Amid mounting defections from the Pac-12 in the latest wave of conference realignment, officials from Washington State, Stanford, Cal and Oregon State expressed their disappointment and plans for action in the face of an uncertain future. Oregon and Washington -- charter members of what was then the Pacific Coast Conference in 1915 -- both announced on Friday they will , and they were followed by three of the conference's "Four Corners" schools -- Arizona, Arizona State and Utah -- who will .
With Friday's exodus, more than half of the conference has defected within the last 13 months, six of which have come within the past 10 days. Though Friday's ransacking acted as the potential knockout blow, the Pac-12 has been in a spiral since USC and UCLA announced they were joining the Big Ten in 2024. Colorado followed in July by announcing a return to the Big 12 in 2024.
The future for the four remaining schools is unclear amid a bleak outlook for the Pac-12. Washington State, along with Oregon State, has not been seen as an expansion candidate for an existing Power Five conference in the latest wave of realignment. Stanford, meanwhile, along with Bay Area rival Cal, has loosely been linked to the Big Ten in the event it wanted to pursue further expansion to 20 total members, but no such steps have been taken yet.
The Pac-12 said inof its own Friday evening that it is working to "the best future possible" for the four remaining schools, with Yahoo Sports reporting leadership from those institutions met multiple times Friday to determine next steps. But that wasn't until after leadership from each of the four took turns at sharing their views on the situation, some expressing more candid opinions than others.
Washington State president Kirk Schulz and athletic director Pat Chun released a joint statement Friday afternoon -- before the Oregon and Washington departures were finalized -- expressing disappointment but adding they were prepared for "numerous scenarios" moving forward.
"While we had hoped that our membership would remain together, this outcome was always a possibility, and we have been working diligently to determine what is next for Washington State Athletics," they said. "We've prepared for numerous scenarios, including our current situation. With exceptional student-athletes, a strong Cougar tradition and incredible support from our fans, donors and alumni, we will chart the best path forward together."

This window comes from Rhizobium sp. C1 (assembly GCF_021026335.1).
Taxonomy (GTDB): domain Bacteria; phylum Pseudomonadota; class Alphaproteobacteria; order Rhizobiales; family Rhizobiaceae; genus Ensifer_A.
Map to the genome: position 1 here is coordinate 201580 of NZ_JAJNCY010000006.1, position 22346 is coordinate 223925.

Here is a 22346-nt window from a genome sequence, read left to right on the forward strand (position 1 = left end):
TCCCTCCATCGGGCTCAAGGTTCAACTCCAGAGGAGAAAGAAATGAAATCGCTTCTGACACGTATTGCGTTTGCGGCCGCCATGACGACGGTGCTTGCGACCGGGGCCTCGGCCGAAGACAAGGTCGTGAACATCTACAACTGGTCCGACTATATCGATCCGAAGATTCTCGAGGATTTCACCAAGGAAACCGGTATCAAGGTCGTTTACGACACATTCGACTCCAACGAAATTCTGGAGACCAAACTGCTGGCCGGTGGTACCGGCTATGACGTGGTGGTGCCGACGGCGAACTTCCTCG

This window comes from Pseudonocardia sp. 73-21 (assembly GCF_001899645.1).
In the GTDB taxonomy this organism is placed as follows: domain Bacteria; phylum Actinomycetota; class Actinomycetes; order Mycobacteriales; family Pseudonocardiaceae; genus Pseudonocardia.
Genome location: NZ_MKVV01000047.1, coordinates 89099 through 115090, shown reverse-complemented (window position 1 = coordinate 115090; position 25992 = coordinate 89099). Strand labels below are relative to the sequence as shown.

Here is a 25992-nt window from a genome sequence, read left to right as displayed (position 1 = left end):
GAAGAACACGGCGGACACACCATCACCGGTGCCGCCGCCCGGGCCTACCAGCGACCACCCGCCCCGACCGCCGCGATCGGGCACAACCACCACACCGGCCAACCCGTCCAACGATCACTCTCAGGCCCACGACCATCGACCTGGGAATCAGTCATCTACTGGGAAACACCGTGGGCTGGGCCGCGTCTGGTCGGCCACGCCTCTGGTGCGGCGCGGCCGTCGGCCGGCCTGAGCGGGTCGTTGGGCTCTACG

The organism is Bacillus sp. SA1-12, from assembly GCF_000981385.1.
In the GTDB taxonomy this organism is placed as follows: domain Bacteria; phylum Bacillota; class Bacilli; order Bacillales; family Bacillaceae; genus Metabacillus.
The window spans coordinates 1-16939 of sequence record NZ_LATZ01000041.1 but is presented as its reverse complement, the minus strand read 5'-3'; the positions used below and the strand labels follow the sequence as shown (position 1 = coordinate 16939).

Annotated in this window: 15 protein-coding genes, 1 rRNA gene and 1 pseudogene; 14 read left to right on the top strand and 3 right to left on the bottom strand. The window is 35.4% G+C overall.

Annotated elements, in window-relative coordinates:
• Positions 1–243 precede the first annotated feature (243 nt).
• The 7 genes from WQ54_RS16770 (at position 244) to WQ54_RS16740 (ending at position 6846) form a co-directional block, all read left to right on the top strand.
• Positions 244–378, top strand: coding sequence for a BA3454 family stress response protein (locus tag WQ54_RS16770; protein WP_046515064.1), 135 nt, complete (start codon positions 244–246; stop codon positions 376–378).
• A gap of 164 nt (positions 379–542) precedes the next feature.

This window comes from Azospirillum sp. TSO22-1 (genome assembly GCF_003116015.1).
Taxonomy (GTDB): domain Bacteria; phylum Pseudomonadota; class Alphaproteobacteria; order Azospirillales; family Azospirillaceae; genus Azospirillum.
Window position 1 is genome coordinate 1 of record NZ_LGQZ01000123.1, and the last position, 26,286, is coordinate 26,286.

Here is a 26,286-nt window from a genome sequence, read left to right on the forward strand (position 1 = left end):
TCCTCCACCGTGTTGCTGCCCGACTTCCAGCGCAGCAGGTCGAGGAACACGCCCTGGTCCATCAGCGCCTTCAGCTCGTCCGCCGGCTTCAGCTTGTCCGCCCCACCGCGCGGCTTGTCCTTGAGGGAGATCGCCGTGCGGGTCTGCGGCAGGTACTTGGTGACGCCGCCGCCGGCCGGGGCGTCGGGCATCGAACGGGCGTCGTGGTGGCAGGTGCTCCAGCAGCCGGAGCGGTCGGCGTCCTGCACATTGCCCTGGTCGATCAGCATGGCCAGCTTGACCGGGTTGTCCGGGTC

Stanford president Marc Tessier-Lavigne and athletic director Bernard Muir released a joint statement of their own after the Oregon and Washington defections became official, taking a similar tone to Washington State's leadership. The Cardinal's affiliation with the league extends back to 1918.
"We are aware of the University of Oregon and the University of Washington's intended departure from the Pac-12 Conference," they said. "Our primary focus at this time is analyzing the available options and making the best decisions for Stanford and our student-athletes. We remain optimistic about Stanford's athletics future and remain committed to pursuing excellence in college athletics."
Cal, like Oregon and Washington, was also one of the four charter members of the conference in 1915, the fourth being Oregon State. Leadership from Berkeley made it clear Friday that the Golden Bears don't intend to stand idly by as they evaluate the best path forward for the athletic department.
"We are aware that two more of our Pac-12 peer institutions [Oregon and Washington] have decided to leave the conference one year from now, and there are reports that additional universities may be considering similar steps," Cal chancellor Carol Christ and athletic director Jim Knowlton said in a joint statement. "We are not watching and waiting from the sidelines. Together [we] are evaluating a variety of options that will ensure our student-athletes can continue to thrive, and that our intercollegiate athletics can continue to excel in a manner consistent with our international values. We are grateful for continued support of the campus community and the extended Cal Family, and will remain committed to sharing as much information as we can in the days ahead."
Among the leaders at the four remaining Pac-12 schools, Oregon State athletic director Scott Barnes was perhaps the most vocally frustrated by Friday's realignment moves. He told The Oregonian he is "furious" with the decisions by the Beavers' Pac-12 peers in lamenting the situation for the conference.
"The great history and tradition of this conference has been severely damaged. The best interest of the student athlete hasn't been served," Barnes said. "Traveling to the Eastern seaboard multiple times a year is not in the best interest of student-athletes [of departing Pac-12 schools]. I'm furious because it puts this university in harm's way and our student athletes in harm's way. There's some damage done that we're going to have to mitigate."